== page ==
Brown was asked about The Daily Beast’s reporting during a Monday press conference and would not say whether police believe Johnson was attempting to write RBG before he died.
“Until you told me we've exhausted every lead, I'm not going to be convinced that we know everything about what happened,” the chief told reporters.
If RBG was the slogan he was trying to write, one of Johnson’s final acts was to pay homage to the movement he wished so badly to join. Ignored in life, Johnson has been embraced in death.
One of Johnson’s final acts was to pay homage to the movement he wished so badly to join. Ignored in life, Johnson has been embraced in death.
“R.I.P. Micah...X...Johnson !!!... RBG 4 LIFE!” Washington wrote on Saturday. “RIP, you represented the few brave African soldiers” wrote another Black Rider follower. “Nat Turner of Our Time. Remember Him with All Revolutionary Ancestors,” posted another. Other members changed their profile photos to Johnson’s photo at his time of death: a dashiki, a raised fist, and a cold stare.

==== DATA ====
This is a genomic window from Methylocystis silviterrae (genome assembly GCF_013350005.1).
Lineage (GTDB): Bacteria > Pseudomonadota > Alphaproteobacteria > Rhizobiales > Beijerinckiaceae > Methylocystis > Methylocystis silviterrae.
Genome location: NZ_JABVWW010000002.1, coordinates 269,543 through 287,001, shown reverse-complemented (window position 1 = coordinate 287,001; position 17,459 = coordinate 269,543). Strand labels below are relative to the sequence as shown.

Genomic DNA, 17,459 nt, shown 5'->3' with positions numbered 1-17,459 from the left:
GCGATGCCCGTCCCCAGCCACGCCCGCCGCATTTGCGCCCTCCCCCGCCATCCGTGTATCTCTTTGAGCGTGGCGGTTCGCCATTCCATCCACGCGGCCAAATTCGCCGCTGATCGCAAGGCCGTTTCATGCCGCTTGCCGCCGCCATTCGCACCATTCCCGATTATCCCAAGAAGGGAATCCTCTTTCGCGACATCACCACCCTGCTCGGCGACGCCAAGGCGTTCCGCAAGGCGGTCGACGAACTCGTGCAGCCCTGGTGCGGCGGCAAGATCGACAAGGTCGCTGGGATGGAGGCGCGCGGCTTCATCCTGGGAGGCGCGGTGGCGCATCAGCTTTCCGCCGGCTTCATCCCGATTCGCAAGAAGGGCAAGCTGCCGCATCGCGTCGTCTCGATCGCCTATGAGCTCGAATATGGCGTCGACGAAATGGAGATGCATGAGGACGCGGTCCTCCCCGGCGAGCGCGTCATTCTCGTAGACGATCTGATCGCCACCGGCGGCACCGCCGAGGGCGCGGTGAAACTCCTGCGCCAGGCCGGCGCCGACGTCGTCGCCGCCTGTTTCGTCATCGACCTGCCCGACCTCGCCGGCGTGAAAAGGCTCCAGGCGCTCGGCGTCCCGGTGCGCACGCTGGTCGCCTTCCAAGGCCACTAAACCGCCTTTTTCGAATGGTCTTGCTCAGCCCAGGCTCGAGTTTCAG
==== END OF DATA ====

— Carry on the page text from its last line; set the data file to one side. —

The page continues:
Moore claimed on Sunday not to know which organization had asked him to look into Johnson, saying only that the message came from Oakland, California, where the Black Riders has a chapter. Several members of the group did not respond to requests for comment, and Shabazz would not confirm or deny that Johnson had been trying to join the BRLP.
When asked if Johnson was a member of the Huey P. Newton Gun Club, which advocates blacks take full advantage of their right to bear arms, leader Makio Shakur said he could neither confirm or deny Johnson’s role. Shakur did condemn the killing of police officers, however.
“That’s not what we’re about,” he said. “We support the Second Amendment rights of all people, and will be there to defend them whether they are white, black, Hispanic, Asian, whatever.”